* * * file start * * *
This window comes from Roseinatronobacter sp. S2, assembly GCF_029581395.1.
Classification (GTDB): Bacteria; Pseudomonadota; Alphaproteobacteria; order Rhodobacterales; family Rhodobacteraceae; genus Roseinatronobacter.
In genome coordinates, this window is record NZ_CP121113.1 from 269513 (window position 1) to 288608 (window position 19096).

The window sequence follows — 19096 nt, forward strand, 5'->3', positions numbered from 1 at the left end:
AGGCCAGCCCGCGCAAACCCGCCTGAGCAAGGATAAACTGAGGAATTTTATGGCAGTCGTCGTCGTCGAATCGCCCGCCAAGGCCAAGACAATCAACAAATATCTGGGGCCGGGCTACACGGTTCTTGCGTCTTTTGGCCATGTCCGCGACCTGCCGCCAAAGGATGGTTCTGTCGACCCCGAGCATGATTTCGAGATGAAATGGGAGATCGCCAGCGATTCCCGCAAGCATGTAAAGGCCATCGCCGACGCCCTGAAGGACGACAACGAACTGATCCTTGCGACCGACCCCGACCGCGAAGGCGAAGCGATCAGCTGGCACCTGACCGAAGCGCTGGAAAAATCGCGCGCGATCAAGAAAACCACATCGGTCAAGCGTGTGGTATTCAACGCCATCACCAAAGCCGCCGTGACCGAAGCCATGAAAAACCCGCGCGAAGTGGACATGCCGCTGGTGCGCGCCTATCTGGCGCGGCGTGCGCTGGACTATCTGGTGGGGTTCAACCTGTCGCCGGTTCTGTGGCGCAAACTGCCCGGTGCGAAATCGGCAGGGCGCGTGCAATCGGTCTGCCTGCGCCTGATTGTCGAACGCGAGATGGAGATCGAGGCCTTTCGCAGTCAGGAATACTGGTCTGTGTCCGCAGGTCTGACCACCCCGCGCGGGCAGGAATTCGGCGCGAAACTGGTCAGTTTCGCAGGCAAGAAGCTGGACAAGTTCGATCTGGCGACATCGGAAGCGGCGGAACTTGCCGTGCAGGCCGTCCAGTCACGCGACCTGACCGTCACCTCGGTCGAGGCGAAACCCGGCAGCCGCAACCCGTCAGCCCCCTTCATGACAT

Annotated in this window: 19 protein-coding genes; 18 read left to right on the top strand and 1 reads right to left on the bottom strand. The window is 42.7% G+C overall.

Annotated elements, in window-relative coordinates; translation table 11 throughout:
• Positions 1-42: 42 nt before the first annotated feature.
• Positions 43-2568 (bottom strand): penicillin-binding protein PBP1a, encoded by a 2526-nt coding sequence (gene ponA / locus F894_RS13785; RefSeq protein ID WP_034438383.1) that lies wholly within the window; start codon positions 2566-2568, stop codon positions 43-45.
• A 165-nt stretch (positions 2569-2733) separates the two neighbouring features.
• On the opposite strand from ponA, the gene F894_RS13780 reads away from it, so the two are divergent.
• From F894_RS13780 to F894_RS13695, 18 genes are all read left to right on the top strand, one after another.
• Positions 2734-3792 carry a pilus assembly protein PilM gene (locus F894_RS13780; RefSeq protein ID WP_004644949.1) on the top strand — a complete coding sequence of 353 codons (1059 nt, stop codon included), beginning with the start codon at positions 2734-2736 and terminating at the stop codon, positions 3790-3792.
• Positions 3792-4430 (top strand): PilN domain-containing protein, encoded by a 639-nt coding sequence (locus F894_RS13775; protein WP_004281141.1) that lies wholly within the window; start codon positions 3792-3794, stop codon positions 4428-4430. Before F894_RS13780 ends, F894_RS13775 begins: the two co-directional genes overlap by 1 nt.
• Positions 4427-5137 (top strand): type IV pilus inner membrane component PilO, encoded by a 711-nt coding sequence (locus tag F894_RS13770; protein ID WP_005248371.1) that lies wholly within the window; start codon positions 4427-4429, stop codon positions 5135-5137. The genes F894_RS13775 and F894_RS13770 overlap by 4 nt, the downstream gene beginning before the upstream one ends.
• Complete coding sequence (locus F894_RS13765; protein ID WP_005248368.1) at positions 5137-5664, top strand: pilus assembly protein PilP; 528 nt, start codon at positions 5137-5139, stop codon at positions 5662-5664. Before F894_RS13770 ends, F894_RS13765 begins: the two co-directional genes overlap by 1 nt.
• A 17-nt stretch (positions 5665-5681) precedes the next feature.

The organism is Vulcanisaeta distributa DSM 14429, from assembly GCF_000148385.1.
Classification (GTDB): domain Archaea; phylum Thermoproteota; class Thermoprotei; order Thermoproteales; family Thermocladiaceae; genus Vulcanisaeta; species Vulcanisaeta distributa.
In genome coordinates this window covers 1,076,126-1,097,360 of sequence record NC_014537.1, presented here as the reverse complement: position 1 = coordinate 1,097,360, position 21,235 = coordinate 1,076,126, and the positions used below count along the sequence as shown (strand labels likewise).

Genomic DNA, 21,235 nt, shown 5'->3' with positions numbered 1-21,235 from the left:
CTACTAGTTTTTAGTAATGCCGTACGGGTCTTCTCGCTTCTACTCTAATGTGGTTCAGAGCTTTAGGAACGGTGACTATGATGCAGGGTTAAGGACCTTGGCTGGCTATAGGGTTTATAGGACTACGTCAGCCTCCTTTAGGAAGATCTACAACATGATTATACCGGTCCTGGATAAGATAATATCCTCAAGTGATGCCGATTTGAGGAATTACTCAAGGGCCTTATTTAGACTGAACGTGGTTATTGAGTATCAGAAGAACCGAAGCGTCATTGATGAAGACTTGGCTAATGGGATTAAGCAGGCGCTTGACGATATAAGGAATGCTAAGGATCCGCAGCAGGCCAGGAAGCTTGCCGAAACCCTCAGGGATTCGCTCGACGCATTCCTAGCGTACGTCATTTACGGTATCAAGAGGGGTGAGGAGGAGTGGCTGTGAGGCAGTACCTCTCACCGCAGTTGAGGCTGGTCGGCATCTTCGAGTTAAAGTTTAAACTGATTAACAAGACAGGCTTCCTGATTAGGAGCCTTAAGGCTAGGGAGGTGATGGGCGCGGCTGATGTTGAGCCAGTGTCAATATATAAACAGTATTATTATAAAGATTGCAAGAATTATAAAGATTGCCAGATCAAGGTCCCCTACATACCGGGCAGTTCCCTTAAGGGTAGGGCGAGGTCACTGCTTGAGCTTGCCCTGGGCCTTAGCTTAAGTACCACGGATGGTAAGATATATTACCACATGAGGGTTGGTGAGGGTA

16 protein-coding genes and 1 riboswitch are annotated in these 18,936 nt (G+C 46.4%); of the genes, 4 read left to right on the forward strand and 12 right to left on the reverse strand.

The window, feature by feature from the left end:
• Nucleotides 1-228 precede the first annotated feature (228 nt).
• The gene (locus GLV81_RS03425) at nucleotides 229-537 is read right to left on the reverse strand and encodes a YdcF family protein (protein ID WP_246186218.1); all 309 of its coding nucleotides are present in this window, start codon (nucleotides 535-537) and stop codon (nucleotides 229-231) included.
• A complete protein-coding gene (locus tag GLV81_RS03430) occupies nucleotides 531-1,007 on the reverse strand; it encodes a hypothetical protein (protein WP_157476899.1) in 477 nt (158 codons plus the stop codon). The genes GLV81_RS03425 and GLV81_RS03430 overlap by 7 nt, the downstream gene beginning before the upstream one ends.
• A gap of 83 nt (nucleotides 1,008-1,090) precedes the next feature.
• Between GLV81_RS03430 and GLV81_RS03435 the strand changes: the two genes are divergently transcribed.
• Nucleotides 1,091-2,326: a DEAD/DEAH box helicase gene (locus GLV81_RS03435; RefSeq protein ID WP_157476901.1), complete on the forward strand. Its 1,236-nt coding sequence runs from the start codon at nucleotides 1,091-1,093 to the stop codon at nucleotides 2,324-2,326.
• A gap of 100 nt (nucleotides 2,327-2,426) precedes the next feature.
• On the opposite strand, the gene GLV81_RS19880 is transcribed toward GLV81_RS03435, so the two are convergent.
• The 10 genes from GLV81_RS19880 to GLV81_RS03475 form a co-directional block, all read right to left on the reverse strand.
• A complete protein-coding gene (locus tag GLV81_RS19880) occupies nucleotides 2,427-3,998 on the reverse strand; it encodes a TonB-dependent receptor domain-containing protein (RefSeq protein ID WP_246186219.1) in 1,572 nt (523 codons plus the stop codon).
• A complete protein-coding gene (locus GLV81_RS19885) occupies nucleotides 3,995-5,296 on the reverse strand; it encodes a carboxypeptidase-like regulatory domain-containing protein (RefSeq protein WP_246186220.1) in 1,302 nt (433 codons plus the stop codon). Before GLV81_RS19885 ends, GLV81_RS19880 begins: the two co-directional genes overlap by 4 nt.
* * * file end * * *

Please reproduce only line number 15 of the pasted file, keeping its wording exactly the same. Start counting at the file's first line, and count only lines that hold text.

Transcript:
• Positions 4427-5137 (top strand): type IV pilus inner membrane component PilO, encoded by a 711-nt coding sequence (locus tag F894_RS13770; protein ID WP_005248371.1) that lies wholly within the window; start codon positions 4427-4429, stop codon positions 5135-5137. The genes F894_RS13775 and F894_RS13770 overlap by 4 nt, the downstream gene beginning before the upstream one ends.